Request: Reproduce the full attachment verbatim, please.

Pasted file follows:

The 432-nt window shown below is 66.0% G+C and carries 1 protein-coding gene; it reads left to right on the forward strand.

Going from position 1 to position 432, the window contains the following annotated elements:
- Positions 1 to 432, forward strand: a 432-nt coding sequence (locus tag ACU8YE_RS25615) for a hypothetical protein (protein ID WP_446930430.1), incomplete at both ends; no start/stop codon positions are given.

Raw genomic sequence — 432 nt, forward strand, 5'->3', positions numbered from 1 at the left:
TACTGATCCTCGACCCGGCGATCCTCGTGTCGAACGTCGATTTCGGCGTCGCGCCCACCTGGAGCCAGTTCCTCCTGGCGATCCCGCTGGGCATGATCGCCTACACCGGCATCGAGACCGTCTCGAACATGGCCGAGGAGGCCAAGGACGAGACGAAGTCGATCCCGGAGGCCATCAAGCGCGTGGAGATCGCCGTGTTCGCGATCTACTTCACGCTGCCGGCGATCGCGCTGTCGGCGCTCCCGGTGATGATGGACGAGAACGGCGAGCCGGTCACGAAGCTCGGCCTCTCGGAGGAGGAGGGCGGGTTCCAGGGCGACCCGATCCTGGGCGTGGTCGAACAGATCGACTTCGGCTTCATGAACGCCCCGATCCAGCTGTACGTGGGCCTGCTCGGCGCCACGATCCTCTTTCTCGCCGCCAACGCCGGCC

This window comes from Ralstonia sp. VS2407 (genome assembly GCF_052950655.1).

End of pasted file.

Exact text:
The 432-nt window shown below is 66.0% G+C and carries 1 protein-coding gene; it reads left to right on the forward strand.

Going from position 1 to position 432, the window contains the following annotated elements:
- Positions 1 to 432, forward strand: a 432-nt coding sequence (locus tag ACU8YE_RS25615) for a hypothetical protein (protein ID WP_446930430.1), incomplete at both ends; no start/stop codon positions are given.

Raw genomic sequence — 432 nt, forward strand, 5'->3', positions numbered from 1 at the left:
TACTGATCCTCGACCCGGCGATCCTCGTGTCGAACGTCGATTTCGGCGTCGCGCCCACCTGGAGCCAGTTCCTCCTGGCGATCCCGCTGGGCATGATCGCCTACACCGGCATCGAGACCGTCTCGAACATGGCCGAGGAGGCCAAGGACGAGACGAAGTCGATCCCGGAGGCCATCAAGCGCGTGGAGATCGCCGTGTTCGCGATCTACTTCACGCTGCCGGCGATCGCGCTGTCGGCGCTCCCGGTGATGATGGACGAGAACGGCGAGCCGGTCACGAAGCTCGGCCTCTCGGAGGAGGAGGGCGGGTTCCAGGGCGACCCGATCCTGGGCGTGGTCGAACAGATCGACTTCGGCTTCATGAACGCCCCGATCCAGCTGTACGTGGGCCTGCTCGGCGCCACGATCCTCTTTCTCGCCGCCAACGCCGGCC

This window comes from Ralstonia sp. VS2407 (genome assembly GCF_052950655.1).